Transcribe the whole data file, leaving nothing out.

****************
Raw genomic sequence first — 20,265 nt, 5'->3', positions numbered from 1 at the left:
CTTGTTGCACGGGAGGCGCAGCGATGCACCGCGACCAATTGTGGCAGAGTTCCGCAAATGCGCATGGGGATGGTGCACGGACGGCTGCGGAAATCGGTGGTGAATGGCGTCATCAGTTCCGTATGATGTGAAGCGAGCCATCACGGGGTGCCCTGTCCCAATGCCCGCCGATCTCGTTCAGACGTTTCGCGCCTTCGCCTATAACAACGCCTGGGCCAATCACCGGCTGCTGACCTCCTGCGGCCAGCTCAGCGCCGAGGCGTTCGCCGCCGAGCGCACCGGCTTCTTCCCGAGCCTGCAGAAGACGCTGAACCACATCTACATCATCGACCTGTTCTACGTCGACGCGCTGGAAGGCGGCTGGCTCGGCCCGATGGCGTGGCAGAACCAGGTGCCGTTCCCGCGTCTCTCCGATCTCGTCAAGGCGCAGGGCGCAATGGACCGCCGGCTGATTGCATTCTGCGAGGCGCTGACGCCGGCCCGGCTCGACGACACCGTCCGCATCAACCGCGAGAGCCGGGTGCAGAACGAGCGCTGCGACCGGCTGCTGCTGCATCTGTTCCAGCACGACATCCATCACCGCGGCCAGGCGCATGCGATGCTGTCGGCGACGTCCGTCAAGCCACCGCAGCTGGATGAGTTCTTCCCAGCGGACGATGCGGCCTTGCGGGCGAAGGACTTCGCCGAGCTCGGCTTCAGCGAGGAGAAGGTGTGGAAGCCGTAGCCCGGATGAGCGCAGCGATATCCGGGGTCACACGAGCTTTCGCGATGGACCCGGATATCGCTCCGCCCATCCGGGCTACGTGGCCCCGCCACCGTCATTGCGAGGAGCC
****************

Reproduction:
Raw genomic sequence first — 20,265 nt, 5'->3', positions numbered from 1 at the left:
CTTGTTGCACGGGAGGCGCAGCGATGCACCGCGACCAATTGTGGCAGAGTTCCGCAAATGCGCATGGGGATGGTGCACGGACGGCTGCGGAAATCGGTGGTGAATGGCGTCATCAGTTCCGTATGATGTGAAGCGAGCCATCACGGGGTGCCCTGTCCCAATGCCCGCCGATCTCGTTCAGACGTTTCGCGCCTTCGCCTATAACAACGCCTGGGCCAATCACCGGCTGCTGACCTCCTGCGGCCAGCTCAGCGCCGAGGCGTTCGCCGCCGAGCGCACCGGCTTCTTCCCGAGCCTGCAGAAGACGCTGAACCACATCTACATCATCGACCTGTTCTACGTCGACGCGCTGGAAGGCGGCTGGCTCGGCCCGATGGCGTGGCAGAACCAGGTGCCGTTCCCGCGTCTCTCCGATCTCGTCAAGGCGCAGGGCGCAATGGACCGCCGGCTGATTGCATTCTGCGAGGCGCTGACGCCGGCCCGGCTCGACGACACCGTCCGCATCAACCGCGAGAGCCGGGTGCAGAACGAGCGCTGCGACCGGCTGCTGCTGCATCTGTTCCAGCACGACATCCATCACCGCGGCCAGGCGCATGCGATGCTGTCGGCGACGTCCGTCAAGCCACCGCAGCTGGATGAGTTCTTCCCAGCGGACGATGCGGCCTTGCGGGCGAAGGACTTCGCCGAGCTCGGCTTCAGCGAGGAGAAGGTGTGGAAGCCGTAGCCCGGATGAGCGCAGCGATATCCGGGGTCACACGAGCTTTCGCGATGGACCCGGATATCGCTCCGCCCATCCGGGCTACGTGGCCCCGCCACCGTCATTGCGAGGAGCC